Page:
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Does newborn need a dark room to sleep in at night? (Curtains question?)

(21 Posts)
Plateofcrumbs Mon 17-Mar-14 08:16:04

What it says in the title really. I'd assumed I would put blackout blinds in nursery, but as baby will be in our room for first 6 months, do I need to worry about making that room dark too?

We have very lightweight curtains in our bedroom that don't really keep sunlight out at all (my preference, I hate waking in a dark room). Will this be a problem in the early months with a summer baby?

AlwaysDancing1234 Mon 17-Mar-14 08:32:47

I know a lot of people swear by blackout blinds but we had our summer born DS in our room from newborn and we have light curtains that don't keep the room dark. We never had a problem. If you find it a problem you can always put a sheet over the curtains until you can get some darker curtains or blinds

Waggamamma Mon 17-Mar-14 08:38:25

We found it really useful to help the baby distinguish between night and day, to darken the room at bedtime, minimal lighting for night feeds, hushed low voices etc. Ds nearly always settled straight after a night feed this could have been pure luck or due to establishing good night time habits, including blackout blinds, but we'll never know if it made a difference. He didn't settle well when we were away from home on holidays etc without black out blinds.

I would get them for both rooms.

ruth1104 Mon 17-Mar-14 08:41:20

Ive been wondering this too as I live in the north of Scotland where it doesn't get particularly dark in midsummer or light for long in the winter so I'm not sure if it's an advantage to 'train' my baby that dark = sleep or not? Will be watching with interest

PenguinsEatSpinach Mon 17-Mar-14 08:43:58

You can always get a stick on blackout blind rather than mess about with new curtains if you find you want one.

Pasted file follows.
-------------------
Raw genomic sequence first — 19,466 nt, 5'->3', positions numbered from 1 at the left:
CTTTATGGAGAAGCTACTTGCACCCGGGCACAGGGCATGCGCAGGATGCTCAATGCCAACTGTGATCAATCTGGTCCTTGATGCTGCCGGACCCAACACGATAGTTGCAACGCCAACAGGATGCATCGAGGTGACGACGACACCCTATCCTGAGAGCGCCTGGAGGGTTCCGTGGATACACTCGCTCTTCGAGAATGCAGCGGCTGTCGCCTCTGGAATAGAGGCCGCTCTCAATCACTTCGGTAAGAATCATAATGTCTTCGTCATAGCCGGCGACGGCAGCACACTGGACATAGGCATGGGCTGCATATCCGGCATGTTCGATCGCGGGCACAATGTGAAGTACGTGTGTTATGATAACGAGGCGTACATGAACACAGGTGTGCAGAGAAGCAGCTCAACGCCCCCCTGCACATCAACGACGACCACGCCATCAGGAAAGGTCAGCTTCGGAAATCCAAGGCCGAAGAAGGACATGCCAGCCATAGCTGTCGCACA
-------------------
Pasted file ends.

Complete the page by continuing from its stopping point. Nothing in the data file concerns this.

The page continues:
We do find it still makes a difference with early rising in our children (5 and 2) if they get light coming in.

greentshirt Mon 17-Mar-14 08:50:45

We've been debating this too and came to the conclusion that it probably won't matter at first as to a newborn there is no difference between night and day so it getting light will just be one of those things, they will be sleeping or not, whatever the conditions.
When we start to try and introduce some kind of sleep routine we might start with a blind then but going to see how it goes first. They are only about a tenner in places like dunelm mill so can easily pick one up if needed

Nocomet Mon 17-Mar-14 08:56:54

Yes if you have a room the early morning sun pours into, less if a problem otherwise.

Thus we don't have blinds in our room, but they are essential on DD2s East facing window as crack of dawn sunbeams shine round her curtains and into the cot.

Plateofcrumbs Mon 17-Mar-14 09:25:56

Thanks for the thoughts, keep them coming.

Unfortunately we have a massive bay window in our bedroom which means a) we do get a lot of light (and does catch early morning sunshine) and b) curtains for it cost a small fortune.

We're actually making do with some v v cheap curtains from Ikea at the moment and do need to buy new curtains - however I really wouldn't choose blackout curtains for myself (I actually hate curtains and if it wasn't for privacy I wouldn't bother with them at all).

CaipirinhasAllRound Mon 17-Mar-14 09:28:30

My thought is that if you make it really dark and this is what the baby needs to sleep, you might have problems if you want the baby to sleep at your parents/go on holiday etc

Lollypop1983 Mon 17-Mar-14 09:29:17

I had our LO in our room last April to sept, didn't bother with blackout blinds.

At the minute, we r about to move house, so rather than getting a blackout blind in his room that might not fit in new house, I've been hanging a heavy towel over the curtains to block the light out. It's been working so far

Mummyk1982 Mon 17-Mar-14 09:35:51

My mum suggested to me not to bother trying to make a room too dark- she said its good to get in to the habit of baby sleeping regardless of light. She said the same about noise- ie don't make it so the baby can only sleep in absolute quiet cos then anything will wake it up. I see where she's coming from- I'll have to decide when it's real life!!

SmallBee Mon 17-Mar-14 09:41:07